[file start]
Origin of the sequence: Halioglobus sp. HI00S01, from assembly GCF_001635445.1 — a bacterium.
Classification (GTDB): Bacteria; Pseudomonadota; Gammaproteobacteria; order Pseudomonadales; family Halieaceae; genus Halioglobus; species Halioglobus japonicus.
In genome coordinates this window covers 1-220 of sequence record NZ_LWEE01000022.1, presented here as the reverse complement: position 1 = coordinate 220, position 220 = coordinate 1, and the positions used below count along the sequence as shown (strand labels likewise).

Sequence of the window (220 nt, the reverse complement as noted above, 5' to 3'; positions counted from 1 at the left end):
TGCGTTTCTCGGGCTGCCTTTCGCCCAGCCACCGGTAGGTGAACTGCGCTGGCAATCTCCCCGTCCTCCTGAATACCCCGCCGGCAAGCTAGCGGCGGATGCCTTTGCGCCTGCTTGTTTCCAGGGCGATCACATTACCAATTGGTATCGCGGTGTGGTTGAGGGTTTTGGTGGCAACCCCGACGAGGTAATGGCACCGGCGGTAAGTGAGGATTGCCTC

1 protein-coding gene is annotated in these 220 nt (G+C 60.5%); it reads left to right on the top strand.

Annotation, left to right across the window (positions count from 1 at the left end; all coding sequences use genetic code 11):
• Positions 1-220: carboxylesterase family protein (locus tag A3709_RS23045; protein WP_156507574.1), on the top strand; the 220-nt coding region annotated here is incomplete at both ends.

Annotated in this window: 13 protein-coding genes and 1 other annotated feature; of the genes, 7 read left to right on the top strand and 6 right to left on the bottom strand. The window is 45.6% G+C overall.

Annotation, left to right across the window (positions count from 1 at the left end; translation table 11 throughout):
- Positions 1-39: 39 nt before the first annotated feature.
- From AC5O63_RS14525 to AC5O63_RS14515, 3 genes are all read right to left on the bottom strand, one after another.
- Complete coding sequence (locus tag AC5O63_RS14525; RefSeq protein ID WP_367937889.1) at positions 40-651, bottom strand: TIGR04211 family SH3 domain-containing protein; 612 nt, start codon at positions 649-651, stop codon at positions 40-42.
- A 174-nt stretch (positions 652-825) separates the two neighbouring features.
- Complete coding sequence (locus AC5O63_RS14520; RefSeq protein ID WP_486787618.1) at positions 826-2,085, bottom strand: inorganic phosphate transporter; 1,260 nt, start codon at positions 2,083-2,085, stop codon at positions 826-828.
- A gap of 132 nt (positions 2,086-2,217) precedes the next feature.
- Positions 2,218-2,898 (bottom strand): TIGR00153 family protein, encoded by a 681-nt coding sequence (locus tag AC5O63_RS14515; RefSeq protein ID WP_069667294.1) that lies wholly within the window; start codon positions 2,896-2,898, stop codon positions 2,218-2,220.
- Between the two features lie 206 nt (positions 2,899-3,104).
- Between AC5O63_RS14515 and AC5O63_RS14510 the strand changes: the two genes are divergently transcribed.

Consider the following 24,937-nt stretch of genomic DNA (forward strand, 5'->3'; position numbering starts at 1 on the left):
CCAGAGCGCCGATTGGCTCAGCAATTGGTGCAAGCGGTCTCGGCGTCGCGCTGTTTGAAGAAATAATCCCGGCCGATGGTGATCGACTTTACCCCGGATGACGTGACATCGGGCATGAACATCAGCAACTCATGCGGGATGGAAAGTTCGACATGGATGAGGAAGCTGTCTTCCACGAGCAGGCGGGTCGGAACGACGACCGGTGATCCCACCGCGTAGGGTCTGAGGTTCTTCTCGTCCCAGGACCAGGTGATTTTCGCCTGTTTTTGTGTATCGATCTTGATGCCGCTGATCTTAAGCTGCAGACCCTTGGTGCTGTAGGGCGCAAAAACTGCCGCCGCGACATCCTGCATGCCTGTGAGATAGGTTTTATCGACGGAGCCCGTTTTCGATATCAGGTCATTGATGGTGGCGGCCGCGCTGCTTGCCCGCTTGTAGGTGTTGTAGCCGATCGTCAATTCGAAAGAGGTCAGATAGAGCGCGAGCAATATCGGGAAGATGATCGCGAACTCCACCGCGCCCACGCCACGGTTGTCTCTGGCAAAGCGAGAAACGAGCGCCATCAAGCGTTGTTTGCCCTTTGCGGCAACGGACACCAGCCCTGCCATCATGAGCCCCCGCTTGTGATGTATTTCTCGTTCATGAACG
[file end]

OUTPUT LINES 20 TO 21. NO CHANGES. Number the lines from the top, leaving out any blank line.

Consider the following 24,937-nt stretch of genomic DNA (forward strand, 5'->3'; position numbering starts at 1 on the left):
CCAGAGCGCCGATTGGCTCAGCAATTGGTGCAAGCGGTCTCGGCGTCGCGCTGTTTGAAGAAATAATCCCGGCCGATGGTGATCGACTTTACCCCGGATGACGTGACATCGGGCATGAACATCAGCAACTCATGCGGGATGGAAAGTTCGACATGGATGAGGAAGCTGTCTTCCACGAGCAGGCGGGTCGGAACGACGACCGGTGATCCCACCGCGTAGGGTCTGAGGTTCTTCTCGTCCCAGGACCAGGTGATTTTCGCCTGTTTTTGTGTATCGATCTTGATGCCGCTGATCTTAAGCTGCAGACCCTTGGTGCTGTAGGGCGCAAAAACTGCCGCCGCGACATCCTGCATGCCTGTGAGATAGGTTTTATCGACGGAGCCCGTTTTCGATATCAGGTCATTGATGGTGGCGGCCGCGCTGCTTGCCCGCTTGTAGGTGTTGTAGCCGATCGTCAATTCGAAAGAGGTCAGATAGAGCGCGAGCAATATCGGGAAGATGATCGCGAACTCCACCGCGCCCACGCCACGGTTGTCTCTGGCAAAGCGAGAAACGAGCGCCATCAAGCGTTGTTTGCCCTTTGCGGCAACGGACACCAGCCCTGCCATCATGAGCCCCCGCTTGTGATGTATTTCTCGTTCATGAACG